New book examines how ordinary women revolutionized health care in America

Sep 28, 2010

As 40th anniversary celebrations get underway surrounding the book, 'Our Bodies Ourselves,' a new history examines the battles of ordinary women in demanding equality, choice and respect in medical treatment and education about their own bodies.

University of Cincinnati researcher Wendy Kline, an associate professor of history, uncovers their struggles and their empowerment in her new book, 'Bodies of Knowledge - Sexuality, Reproduction, and Women's in the Second Wave,' published by The University of Chicago Press.

Described as "one of the most compelling accounts of the history of women's health and feminist activism," Kline's book begins by tracing the impact of the Boston Women's Health Book Collective that organized in 1970, leading to the publishing of 'Our Bodies Ourselves' in 1973 - a book that has never gone out of print and is now translated into numerous languages. It was a movement that was credited with driving social change around the world, as it generated the first open conversations about women's health and sexuality.

Kline was one of the first researchers to gain access to the archives of the Boston Women's Health Book Collective, which is housed at the Schlesinger Library at Harvard University. Kline says the papers include thousands of letters from ordinary women - perhaps the only accounts they had ever written or spoken of - regarding the hurdles they encountered in gaining access to knowledge about their own reproductive systems - a taboo topic in a more conservative era dominated by male doctors.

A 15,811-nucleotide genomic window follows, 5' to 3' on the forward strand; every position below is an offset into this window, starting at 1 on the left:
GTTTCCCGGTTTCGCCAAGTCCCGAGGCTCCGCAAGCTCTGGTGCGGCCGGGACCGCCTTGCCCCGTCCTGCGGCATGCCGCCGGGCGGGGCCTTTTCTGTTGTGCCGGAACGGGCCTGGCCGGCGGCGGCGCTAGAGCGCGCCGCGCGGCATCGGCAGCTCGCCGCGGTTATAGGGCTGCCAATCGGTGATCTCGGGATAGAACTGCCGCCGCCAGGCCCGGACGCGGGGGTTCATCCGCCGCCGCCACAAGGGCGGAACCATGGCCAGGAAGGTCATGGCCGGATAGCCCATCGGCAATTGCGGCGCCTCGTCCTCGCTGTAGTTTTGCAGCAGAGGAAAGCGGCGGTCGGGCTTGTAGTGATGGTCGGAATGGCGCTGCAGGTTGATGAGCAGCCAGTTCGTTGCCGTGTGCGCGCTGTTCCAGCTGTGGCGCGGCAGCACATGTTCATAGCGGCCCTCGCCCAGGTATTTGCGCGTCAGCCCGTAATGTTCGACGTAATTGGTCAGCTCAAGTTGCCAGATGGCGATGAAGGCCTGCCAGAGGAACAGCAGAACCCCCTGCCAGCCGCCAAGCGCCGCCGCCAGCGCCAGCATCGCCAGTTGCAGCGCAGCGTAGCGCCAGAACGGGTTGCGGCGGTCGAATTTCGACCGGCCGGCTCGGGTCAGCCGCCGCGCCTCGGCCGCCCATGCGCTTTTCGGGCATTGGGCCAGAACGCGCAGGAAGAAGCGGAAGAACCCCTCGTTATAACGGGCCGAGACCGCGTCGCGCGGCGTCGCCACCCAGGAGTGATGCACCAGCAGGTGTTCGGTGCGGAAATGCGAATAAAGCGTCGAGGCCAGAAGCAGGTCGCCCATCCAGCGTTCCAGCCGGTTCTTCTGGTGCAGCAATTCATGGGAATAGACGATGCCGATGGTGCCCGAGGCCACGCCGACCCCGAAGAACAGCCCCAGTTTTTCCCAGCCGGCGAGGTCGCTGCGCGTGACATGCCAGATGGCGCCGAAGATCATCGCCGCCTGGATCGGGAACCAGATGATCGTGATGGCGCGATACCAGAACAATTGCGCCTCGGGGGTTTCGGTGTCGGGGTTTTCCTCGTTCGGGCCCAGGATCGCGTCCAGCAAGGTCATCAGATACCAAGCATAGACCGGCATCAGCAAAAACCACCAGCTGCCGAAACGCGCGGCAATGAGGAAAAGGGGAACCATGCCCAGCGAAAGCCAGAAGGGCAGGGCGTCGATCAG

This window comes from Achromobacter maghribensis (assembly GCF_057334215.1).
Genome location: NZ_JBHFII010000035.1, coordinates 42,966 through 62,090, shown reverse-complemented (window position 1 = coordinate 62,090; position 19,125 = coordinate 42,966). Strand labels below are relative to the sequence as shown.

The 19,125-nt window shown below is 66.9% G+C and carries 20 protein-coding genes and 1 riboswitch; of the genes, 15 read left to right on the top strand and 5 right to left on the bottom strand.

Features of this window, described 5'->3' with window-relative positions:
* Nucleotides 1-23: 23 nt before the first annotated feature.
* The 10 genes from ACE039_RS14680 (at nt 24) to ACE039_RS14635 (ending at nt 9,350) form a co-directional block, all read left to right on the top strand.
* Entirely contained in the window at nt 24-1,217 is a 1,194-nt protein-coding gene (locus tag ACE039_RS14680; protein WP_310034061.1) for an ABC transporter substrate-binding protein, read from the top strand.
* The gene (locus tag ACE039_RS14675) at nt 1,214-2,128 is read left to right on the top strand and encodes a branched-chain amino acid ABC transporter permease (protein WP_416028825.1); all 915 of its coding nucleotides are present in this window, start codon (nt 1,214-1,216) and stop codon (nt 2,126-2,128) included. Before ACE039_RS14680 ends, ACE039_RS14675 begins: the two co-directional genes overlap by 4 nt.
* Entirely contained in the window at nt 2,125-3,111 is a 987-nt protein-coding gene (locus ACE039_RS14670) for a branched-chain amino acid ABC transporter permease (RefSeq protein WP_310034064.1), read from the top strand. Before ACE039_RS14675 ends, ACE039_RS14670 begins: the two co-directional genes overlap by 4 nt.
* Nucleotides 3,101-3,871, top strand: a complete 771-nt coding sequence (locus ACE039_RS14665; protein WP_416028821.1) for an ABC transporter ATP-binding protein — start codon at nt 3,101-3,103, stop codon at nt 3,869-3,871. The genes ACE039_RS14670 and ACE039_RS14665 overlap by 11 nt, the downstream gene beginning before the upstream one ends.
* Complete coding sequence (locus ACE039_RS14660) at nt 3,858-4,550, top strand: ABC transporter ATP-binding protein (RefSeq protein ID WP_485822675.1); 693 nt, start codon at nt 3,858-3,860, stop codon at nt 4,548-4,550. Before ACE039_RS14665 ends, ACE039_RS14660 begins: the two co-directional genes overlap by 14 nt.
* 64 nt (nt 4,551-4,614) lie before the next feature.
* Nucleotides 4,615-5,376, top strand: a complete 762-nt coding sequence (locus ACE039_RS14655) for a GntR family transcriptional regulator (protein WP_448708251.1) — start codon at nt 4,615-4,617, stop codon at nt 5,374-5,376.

"These were women writing from their kitchen tables, who left no other written record but these pages of how the treatment they endured had left them so angry and in some cases, this anguish led to the end of their marriages," Kline says. "Some of the most revolutionary events were not related to the abortion debate, but instead surrounded general health issues and how poorly these women felt they were treated by their doctors.

"It wasn't just a feminist issue, but it was the idea that your own knowledge about your own body was legitimate. It wasn't privileged 'doctor knowledge' - but rather the argument that everyone has the right to information about their body, and I argue that this really came out of the women's health movement," says Kline.

The book explores four themes regarding treatment and education that emerged from the movement

  • The controversy surrounding medical school instruction of pelvic exams in the 1970s
  • The abortion debate and women's health
  • The racial controversy surrounding the promotions of Depo-Provera as a contraceptive and the impact of the Public Board of Inquiry investigation into its safety
  • Midwifery, Lamaze and choices in childbirth
Kline says the book not only examines the progress that was made as a result of the women's health movement, but also touches on the following generations of women that emerged as the daughters of feminism, and the issues they face today.

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